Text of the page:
The Chicago Department of Public Health and the Chicago Black Gay Men's Caucus hosted a Chicago LGBTQA Black history recognitions and awards event honoring luminaries in the community Feb. 23 at the South Side Community Art Center.
"This event is all about highlighting and focusing on LGBTQ Black individuals and allies who have contributed to the quality of life for Black folks," said Chicago Department of Public Health Public Administrator and LGBTQ health outreach liaison Antonio King. "Every year, Black History Month is celebrated but is focused on cisgender, heterosexual people. Not many people think of the accomplishments of the LGBTQ Black community so this is a night to lift those individuals up and celebrate everything they have done."
Ahead of the ceremony, King spoke about the importance of having this event at the South Side Community Art Center.
South Side Community Art Center Executive Director Masequa Myers noted the history of the venue going back to its founding 77 years ago through the WPA, one of the many initiatives started by then-President Franklin D. Roosevelt to combat the effects of the Great Depression. Myers explained then First Lady Eleanor Roosevelt was on hand for the dedication.
Chicago Black Gay Men's Caucus Executive Director Erik Glenn said the caucus was started to address the specific issues in that community, especially the HIV rates being recorded, and now the focus is on holistic health equity.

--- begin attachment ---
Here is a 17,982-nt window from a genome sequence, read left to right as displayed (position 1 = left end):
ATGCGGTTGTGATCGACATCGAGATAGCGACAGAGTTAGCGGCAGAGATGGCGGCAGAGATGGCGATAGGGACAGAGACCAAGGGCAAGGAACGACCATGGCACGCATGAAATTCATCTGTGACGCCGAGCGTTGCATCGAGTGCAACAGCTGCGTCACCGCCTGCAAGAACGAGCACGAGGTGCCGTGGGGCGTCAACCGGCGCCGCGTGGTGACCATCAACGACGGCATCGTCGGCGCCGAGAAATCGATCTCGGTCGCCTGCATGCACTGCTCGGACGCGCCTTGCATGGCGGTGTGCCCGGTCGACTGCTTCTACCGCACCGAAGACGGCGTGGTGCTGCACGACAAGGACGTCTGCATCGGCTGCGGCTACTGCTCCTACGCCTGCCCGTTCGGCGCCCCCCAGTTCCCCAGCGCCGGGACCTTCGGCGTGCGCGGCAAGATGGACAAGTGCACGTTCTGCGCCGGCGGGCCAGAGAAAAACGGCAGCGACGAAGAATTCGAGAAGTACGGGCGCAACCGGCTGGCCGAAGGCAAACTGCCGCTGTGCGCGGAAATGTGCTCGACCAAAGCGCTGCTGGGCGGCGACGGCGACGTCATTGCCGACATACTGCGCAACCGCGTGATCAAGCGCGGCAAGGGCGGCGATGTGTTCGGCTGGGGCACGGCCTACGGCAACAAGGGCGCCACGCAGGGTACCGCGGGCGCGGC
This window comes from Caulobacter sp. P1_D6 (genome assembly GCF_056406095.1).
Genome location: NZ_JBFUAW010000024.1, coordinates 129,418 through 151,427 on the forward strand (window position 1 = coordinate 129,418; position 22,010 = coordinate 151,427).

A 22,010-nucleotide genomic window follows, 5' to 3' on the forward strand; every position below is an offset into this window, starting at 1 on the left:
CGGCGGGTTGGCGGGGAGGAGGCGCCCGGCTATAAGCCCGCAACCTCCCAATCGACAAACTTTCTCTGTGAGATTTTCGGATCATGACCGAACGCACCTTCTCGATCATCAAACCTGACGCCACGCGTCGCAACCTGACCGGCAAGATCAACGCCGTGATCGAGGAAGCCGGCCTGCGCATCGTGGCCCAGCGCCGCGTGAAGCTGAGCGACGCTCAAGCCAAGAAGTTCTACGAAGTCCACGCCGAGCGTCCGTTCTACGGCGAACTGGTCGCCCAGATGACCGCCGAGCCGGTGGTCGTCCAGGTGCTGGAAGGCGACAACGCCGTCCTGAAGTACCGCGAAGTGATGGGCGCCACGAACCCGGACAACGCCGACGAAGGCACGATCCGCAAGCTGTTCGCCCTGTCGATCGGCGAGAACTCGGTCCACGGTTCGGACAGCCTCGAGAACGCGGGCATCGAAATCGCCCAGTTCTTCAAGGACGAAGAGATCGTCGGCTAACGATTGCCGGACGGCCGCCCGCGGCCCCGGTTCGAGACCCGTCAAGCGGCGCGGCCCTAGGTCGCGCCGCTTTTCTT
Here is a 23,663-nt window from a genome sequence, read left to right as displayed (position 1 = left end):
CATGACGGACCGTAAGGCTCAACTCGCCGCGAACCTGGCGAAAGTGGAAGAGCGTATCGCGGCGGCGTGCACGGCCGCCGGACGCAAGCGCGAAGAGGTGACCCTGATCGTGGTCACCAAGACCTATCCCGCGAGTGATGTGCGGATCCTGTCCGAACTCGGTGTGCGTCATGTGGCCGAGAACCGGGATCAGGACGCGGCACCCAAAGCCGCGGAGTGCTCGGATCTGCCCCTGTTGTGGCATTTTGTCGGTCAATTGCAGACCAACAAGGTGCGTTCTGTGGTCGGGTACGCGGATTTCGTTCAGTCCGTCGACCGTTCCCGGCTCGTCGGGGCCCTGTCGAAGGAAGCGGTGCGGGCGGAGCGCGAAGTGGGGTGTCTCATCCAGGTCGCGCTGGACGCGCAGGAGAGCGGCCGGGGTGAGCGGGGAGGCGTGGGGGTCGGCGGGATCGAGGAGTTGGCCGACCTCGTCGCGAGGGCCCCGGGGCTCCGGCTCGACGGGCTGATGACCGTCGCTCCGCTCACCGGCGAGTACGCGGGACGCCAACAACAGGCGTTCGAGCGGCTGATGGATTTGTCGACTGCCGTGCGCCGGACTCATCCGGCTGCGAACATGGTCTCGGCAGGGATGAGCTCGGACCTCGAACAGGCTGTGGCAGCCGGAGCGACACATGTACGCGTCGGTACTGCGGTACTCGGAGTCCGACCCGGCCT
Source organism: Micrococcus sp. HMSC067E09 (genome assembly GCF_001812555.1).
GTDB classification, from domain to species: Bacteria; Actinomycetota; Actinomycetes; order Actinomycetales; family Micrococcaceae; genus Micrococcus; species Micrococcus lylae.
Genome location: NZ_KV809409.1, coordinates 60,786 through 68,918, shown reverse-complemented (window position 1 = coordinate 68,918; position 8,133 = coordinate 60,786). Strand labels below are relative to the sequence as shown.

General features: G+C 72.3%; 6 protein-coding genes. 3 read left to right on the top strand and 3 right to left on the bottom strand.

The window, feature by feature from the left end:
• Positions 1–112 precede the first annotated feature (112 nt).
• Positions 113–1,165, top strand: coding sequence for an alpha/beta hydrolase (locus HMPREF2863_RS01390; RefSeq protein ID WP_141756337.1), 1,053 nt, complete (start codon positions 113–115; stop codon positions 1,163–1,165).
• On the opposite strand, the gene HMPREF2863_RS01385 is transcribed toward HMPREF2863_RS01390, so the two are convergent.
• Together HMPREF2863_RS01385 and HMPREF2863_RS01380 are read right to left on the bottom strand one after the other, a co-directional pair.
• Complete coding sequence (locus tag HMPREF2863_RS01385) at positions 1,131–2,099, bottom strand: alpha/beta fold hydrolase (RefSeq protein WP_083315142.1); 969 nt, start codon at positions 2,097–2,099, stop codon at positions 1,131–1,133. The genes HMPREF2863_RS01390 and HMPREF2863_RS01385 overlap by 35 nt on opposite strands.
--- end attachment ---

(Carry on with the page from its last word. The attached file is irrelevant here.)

King, on behalf of the Chicago Department of Public Health presented LGBTQ affirming Lighthouse Church Pastor and activist Jamie Frazier; ally and West Point Baptist Church Pastor Bernard Jakes; poet, activist, spoken-word artist e. nina jay; LGBTQ youth activist and father of the ball scene's House of Mizrahi Kentrele Mizrahi; activist/Lavender Pop Greeting Cards creator and activist Otis Richardson and Brave Space Alliance Founder, community organizer and trans activist LaSaia Wade with recognition letters from Mayor Rahm Emanuel for their years of service.
A special memorial recognition letter from Emanuel was given in honor of the late LGBTQ activist Jackie Anderson. Accepting on her behalf was her grandson, Torrence "Doc" Gardner.
Glenn bestowed community awards to fundraiser/volunteer James DeLoach as well as HIV/AIDS activist and retired Cook County Health and Hospitals System administrator Sidney Thomas.
The special guestopenly bisexual Chicago hip-hop artist Taylor Bennettcongratulated the individuals who received recognitions and awards, and spoke about the positive changes he has seen over the years on the South Side regarding LGBTQ acceptance.
The evening also featured performances by jay, who read one of her poems; Nikki Patin, who read from one of her moving poems and sang a few songs; and exhibition art by Richardson, H.L. "Hana" Anderson, James "Jimmy" Collins and Liz Larue.
See chiblackgaycaucus.org/ and www.cityofchicago.org/city/en/depts/cdph.html for more information .